Almost all the children were breast feed for varying lengths of time and the duration of breast feeding was not significantly different in the two groups. In both groups breastfeeding was initiated immediately following birth in 208 (69%) of the cases and 451 (85%) of the controls. Lack of exclusive breastfeeding for the first 6 months of age was more common in the cases 217 (73.8%) than in the controls 47 (9.3%). The cases were initiated complementary diet at a significantly younger age when compared with the controls. Cheka is the most commonly introduced feeding at the earlier age in both groups.
|Variable||Status of participants||Total|
|Sex of child # (%)|
|Male||155 (51.8)||278 (52.5)||433 (52.2)|
|Female||144 (48.2)||252 (47.5)||396 (47.8)|
|Age of child mode(SD)||12 (8.28)||12 (11.6)||12 (10.6)|
|Mother occupation||House wife||225 (75)||395 (74.4)||620 (74.6)|
|Petty trading||51 (17)||96 (17.1)||147 (17.7)|
|Government employee||0 (0)||20 (3.8)||20 (2.4)|
|Daily laborer||6 (2)||7 (1.3)||13 (1.6)|
|Other||18 (6)||13 (2.4)||31 (3.7)|
|Marital status||Marred||292 (97.3)||518 (97.6)||810 (97.5)|
|Husband occupation||Farmer||233 (77.7)||407 (76.6)||640 (77)|
|Other||67 (22.3)||124 (23.4)||191 (23)|
|Mothers religion||Protestant||186 (62)||365 (68.7)||551 (66.3)|
|Orthodox||86 (28.7)||111 (20.9)||197 (23.7)|
|Other||28 (9.3)||55 (10.4)||83 (10)|
|Saving account||No||281 (93.7)||481 (90.6)||762 (91.7)|
|Yes||19 (6.3)||50 (9.4)||69 (8.3)|
Table 1: Socio-economic and demographic characteristics of children and their parents/caregivers, Konso district, 2015.
The number of children greater than three was noticed more frequently in the household of the cases 189 (63%) than in the controls 134 (25%). Birth interval of less than 24 months was higher in the cases 114 (39%) than the controls 22 (4.4%). Diarrhea was the most commonly reported morbidity found in 180 (60%) of the cases and 88 (16.7%) of the controls
|Factors||Controls # (%)||Cases # (%)||COR(95% CI)||AOR (95%)|
|Age of children (in month )||531 (100)||300 (100)||0.97 (0.95, 0.98)||1.23 (1.02, 1.48)|
|Birth interval (in months)||0–23||22 (4.4)||114 (39.3)||1||1|
|24–48||111 (22.3)||144 (49.7)||0.25 (0.15, 0.42)||0.22 (0.07, 0.70)|
|>48||364 (73.2)||32 (11)||0.02 (0.01, 0.03)||0.05 (0.02, 0.18)|
|Duration of breast feeding(in months)||531 (100)||298 (100)||0.96 (0.93, 0.98)||0.81 (0.68, 0.96)|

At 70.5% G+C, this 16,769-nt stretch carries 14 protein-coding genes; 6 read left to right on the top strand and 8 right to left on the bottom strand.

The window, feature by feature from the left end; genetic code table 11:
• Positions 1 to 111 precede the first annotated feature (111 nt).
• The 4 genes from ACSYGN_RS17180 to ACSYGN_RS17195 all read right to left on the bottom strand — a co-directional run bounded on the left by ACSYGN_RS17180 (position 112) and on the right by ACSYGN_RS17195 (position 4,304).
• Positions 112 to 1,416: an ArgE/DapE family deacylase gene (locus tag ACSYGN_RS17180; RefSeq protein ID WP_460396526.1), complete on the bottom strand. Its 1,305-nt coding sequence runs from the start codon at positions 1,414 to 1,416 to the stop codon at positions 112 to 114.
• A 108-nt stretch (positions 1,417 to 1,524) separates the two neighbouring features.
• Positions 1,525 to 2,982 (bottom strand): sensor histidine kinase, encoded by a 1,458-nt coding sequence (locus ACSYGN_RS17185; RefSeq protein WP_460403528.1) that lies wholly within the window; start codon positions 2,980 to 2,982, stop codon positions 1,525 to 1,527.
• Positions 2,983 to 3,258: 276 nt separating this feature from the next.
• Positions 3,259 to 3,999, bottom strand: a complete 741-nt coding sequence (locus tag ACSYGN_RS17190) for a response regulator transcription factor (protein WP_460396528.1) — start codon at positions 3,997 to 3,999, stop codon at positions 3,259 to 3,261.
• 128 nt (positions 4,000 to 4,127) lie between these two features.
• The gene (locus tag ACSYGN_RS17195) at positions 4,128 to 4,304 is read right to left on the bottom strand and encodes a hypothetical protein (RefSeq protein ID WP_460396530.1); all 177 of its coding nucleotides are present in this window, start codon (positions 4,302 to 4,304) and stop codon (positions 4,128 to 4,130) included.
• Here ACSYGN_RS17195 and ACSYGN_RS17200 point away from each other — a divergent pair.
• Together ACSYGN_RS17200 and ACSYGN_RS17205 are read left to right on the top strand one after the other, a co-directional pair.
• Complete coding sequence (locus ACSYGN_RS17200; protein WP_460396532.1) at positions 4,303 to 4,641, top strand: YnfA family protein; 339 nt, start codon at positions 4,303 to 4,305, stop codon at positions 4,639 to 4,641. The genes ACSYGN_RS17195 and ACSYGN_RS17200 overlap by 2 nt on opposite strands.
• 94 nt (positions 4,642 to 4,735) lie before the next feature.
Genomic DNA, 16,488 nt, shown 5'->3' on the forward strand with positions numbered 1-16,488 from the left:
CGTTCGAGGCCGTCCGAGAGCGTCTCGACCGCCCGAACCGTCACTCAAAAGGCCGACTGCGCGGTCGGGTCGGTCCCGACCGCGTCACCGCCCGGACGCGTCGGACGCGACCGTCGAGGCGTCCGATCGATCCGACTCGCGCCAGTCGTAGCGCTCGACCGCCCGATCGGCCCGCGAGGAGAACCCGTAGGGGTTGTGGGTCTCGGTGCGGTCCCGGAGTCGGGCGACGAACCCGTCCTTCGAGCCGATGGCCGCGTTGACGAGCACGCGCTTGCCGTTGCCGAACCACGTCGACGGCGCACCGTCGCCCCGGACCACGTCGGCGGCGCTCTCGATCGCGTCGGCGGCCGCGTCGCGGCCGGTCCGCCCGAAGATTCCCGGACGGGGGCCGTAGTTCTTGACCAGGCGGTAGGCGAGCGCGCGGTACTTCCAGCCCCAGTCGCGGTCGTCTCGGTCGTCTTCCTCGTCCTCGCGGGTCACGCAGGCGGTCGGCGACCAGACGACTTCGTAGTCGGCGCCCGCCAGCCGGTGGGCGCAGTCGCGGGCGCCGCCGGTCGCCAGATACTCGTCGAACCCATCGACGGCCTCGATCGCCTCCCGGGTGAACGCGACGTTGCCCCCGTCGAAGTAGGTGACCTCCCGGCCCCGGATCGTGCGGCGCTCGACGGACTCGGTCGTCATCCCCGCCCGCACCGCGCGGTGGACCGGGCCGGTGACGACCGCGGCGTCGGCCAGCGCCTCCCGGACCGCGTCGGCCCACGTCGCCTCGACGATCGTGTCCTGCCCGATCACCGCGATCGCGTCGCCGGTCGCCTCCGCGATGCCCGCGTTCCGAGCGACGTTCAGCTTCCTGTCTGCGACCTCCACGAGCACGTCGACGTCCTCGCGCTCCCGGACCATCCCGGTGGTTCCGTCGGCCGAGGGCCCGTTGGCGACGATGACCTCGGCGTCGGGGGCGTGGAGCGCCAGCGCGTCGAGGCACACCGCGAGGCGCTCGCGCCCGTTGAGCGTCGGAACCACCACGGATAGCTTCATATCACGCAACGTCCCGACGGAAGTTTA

|frequency of complementary feeding||<3 days||22 (4.1)||19966.3||1||1|
|= 3 days||509 (95.9)||101 (33.7)||0.02 (0.01, 0.04)||0.67 (0.53, 0.85)|
|Mothers attending formal education||No||372 (70.1)||283 (94.3)||1||1|
|Yes||159 (29.9)||17 (5.7)||0.14 (0.08, 0.25)||0.14 (0.03, 0.49)|
|Large family Size||529 (100)||300 (100)||1.49 (1.35, 1.65)||1.43 (1.12, 1.82)|
Table 2: Multivariate logistic regression analysis for predictors of severs acute malnutrition, in Konso, Southern Ethiopia, 2015.
Determinants of severe acute malnutrition
Multivariate analysis of logistic regression was performed to examine the net effect of each independent variable in the model on malnutrition in children, while controlling for the other independent variables. Severe acute malnutrition was independently associated with maternal illiteracy; increased number of children in the household, pregnancy, short birth interval, increased age of child, duration and frequency of breast-feeding for the first six months of life and frequency of complementary diet feeding were identified as significant factors (Table 2).
This finding showed that, children of mother attending formal school were found to be at significantly lower risk of being malnourished as compared with children of mother without education. In a case-control study in Bangladesh, the maternal illiteracy was associated with a fourfold increase in the risk of severe acute malnutrition in their children10; which is almost similar in this study. The results of the DHS 2011 survey for Ethiopia showed a positive relationship between mothers’ education and the nutritional status of their children.
Recurrent infection has been associated with malnutrition, especially diarrhea.10 A prospective study carried out in other parts of Ethiopia found that malnourished children had significantly higher incidences of diarrheal diseases than their well-nourished counterparts, signifying that malnutrition in itself increased the risk of infection among fewer than five children.11 However in this study diarrhea and fever were not significantly associated with the nutritional status of the child. Preceding birth is also another important demographic variable affecting nutritional status of children. The significant and higher risk of malnutrition among children of lower preceding birth, i.e., having a preceding birth interval of less than 24 months interval, could be due to uninterrupted pregnancy and breastfeeding, since this drains women nutritional resources. Close spacing may also have a health effect on the previous child, who may be prematurely weaned if the mother becomes pregnant again too early. As the preceding birth interval of the child decreases, the likelihood of being malnourished increases. Similarly low birth interval has been found as a risk factor for severe acute malnutrition in studies done in Sudan.12 Finding of this study showed that the risk of malnutrition increases with age. As age of a child increased by one month the likelihood of being malnourished increased by 1.2 times. This may be an indication of either inappropriate food supplementation in quantity and/or quality during the weaning and older period or exposure to diseases. Children in the youngest age group were at a significantly lower risk of being malnourished as compared with children in the older age groups. This low risk may also be due to the protective effect of breastfeeding, since almost all children are breastfed and most continue to breastfeed during their first year of life. These finding is consistent with other studies conducted in the southern parts of Ethiopia.4